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George Acs
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I am a simple individual investor who believes that the playing field is level, but may require active management of one's holdings. I've devised a series of steps that constitute a highly defined covered option strategy that most anyone can follow and that I've described in Option to Profit... More
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  • The Clock Is Ticking On The S&P 500 0 comments
    Mar 17, 2013 9:19 AM | about stocks: SPY

    The age old question and certainly having its application in the stock markets is how does one see the glass. Is it half full or half empty? Is the market going higher from the current levels or have we already seen its best days?

    I often like to say that I neither believe in technical nor fundamental analyses. Saying so is probably a reflection of the denial that has me refusing to believe that my intellectual capacity has greatly diminished.

    While not really spending terribly much time with charts, I do glance at them. Like the spooky kid from "The Sixth Sense," I do think I occasionally see patterns. I suppose to some degree that's somehow related to a very basic aspect of technical analysis.

    About a month ago, I started getting a bit leery about the market's climb and have found it increasingly difficult to commit funds to new positions. That feeling was based upon what I perceived to be a very similar path that the market was following to that exhibited in the beginning of 2012.

    Both paths are the kind that covered option sellers dislike, but fortunately don't come along very often. Both times the market has essentially done nothing but climb higher.

    This Thursday morning we're fresh off closing higher nine straight days. In fact, March 2013 has yet to see a lower close. Needless to say, my prescience has yet to be fulfilled.

    The last time that the market enjoyed a nine day winning streak was in November 1996 and it do so in May 1996, as well. I can say "enjoyed" because back then i wasn't selling call options, so I'm fairly certain that I enjoyed those periods as well.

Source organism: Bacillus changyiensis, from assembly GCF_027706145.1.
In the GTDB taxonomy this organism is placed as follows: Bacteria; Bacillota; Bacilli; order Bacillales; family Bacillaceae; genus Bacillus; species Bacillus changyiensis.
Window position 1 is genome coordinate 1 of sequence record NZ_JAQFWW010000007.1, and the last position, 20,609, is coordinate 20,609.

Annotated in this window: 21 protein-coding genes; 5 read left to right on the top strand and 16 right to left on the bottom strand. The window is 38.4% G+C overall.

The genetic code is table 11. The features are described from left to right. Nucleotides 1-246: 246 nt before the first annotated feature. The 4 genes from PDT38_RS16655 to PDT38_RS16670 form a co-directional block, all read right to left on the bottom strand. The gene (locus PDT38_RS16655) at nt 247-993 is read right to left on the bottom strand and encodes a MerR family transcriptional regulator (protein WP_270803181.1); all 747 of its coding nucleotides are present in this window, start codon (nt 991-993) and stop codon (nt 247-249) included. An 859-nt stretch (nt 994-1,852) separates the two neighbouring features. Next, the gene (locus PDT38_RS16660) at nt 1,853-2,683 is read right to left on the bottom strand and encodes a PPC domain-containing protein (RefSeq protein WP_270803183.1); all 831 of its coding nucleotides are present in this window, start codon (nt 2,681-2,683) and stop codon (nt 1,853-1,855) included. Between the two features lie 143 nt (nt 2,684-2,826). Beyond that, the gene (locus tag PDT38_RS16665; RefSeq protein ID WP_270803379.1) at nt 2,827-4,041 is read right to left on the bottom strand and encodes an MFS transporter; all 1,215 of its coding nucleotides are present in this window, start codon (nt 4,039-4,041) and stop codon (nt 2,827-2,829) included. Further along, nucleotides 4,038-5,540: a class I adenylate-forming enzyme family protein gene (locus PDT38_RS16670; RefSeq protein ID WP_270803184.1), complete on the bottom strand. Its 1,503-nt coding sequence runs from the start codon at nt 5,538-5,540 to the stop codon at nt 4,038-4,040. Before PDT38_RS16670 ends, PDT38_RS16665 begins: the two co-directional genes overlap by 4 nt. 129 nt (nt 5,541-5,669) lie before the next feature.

Out of curiosity and with an abundance of time on my hands as I await something to break in one direction or another, I was interested in seeing just how the market has done historically following such consistent daily climbs higher.

    The short and quick answer is that such climbs in the S&P 500 or its related trading products, such as SPDR S&P 500 ETF (NYSEARCA:SPY) do not result in a reactive and sharp drop once the string of advances has come to an end. The market continues to climb.

    So much for my theory and hopes that I could return to the more fulfilling days of trading ups and downs in the market.

    While the current advance should, therefore, be a source of continued optimism, there may be a competing dynamic to be considered.

    Looking at the bigger picture, beginning in May 1996, when that first 9 day advance occurred, which happened to be at the beginning of a secular market climb, it seems as if some kind of pattern was appearing.

    Looking at the 17 year period illustrated above there may be some reason to believe that we are in the process of completing a 52 month cycle.

    In each of the two previous broad and sustained market rallies the time frame has been approximately 52 months and the rallies have been on the order of 100% or greater. For those not chased out of the market as the nadirs were reached the recoveries were satisfying.